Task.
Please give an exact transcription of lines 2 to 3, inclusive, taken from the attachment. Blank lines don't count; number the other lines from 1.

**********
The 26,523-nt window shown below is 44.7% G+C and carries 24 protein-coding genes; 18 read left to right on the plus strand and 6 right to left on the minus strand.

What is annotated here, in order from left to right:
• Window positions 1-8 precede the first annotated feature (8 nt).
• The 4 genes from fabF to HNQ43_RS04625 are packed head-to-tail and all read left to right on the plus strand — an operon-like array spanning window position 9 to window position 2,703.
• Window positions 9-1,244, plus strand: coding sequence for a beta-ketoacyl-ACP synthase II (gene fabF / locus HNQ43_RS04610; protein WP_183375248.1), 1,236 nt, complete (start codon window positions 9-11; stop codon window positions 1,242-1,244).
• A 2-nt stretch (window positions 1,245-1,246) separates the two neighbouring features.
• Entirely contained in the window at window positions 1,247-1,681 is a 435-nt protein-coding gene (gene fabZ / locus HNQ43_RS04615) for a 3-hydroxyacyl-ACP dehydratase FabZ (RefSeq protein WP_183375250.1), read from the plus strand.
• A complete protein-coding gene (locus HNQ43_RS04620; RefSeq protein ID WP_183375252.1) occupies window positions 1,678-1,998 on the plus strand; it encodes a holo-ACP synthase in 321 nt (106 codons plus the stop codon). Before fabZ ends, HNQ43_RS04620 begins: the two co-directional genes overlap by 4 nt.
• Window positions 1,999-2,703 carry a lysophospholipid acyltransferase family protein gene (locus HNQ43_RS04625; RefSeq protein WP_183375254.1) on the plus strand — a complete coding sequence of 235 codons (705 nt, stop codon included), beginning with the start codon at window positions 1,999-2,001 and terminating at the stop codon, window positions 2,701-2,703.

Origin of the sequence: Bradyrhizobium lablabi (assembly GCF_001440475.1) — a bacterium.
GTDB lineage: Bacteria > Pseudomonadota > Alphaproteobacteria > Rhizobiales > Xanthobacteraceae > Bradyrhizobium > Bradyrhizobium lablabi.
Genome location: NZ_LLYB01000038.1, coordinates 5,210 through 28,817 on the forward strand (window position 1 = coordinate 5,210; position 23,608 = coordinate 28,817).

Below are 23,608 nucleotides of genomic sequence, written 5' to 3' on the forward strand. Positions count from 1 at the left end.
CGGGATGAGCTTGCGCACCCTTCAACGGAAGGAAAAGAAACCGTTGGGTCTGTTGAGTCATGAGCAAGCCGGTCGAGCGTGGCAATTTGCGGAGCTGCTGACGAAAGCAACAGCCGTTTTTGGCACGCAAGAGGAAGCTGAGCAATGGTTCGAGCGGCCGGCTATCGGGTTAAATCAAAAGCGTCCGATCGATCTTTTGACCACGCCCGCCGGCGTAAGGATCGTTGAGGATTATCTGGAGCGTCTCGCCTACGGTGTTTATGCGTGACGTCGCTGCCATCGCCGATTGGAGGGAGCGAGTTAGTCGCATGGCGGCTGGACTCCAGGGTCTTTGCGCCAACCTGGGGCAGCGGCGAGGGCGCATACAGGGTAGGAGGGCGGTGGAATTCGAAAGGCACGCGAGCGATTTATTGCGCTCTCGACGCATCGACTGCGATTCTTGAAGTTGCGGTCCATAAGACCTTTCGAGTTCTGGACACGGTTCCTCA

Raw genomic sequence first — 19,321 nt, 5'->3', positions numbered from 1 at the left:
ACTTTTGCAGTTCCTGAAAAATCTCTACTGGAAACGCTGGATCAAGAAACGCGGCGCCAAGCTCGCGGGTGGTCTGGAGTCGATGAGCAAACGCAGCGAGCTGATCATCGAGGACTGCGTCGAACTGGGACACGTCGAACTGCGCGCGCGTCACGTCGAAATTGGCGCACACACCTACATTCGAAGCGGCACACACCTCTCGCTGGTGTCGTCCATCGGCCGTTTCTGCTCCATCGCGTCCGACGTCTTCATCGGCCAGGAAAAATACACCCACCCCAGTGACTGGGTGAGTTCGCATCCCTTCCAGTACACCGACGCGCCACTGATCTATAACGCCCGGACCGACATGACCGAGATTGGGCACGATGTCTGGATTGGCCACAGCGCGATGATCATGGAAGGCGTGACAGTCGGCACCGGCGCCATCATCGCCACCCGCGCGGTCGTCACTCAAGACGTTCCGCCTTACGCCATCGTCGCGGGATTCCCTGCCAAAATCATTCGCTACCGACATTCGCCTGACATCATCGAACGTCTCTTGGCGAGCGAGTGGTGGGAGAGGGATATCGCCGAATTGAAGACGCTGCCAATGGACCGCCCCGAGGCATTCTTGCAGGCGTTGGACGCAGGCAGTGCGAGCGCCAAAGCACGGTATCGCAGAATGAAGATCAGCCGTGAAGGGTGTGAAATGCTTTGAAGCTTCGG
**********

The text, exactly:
What is annotated here, in order from left to right:
• Window positions 1-8 precede the first annotated feature (8 nt).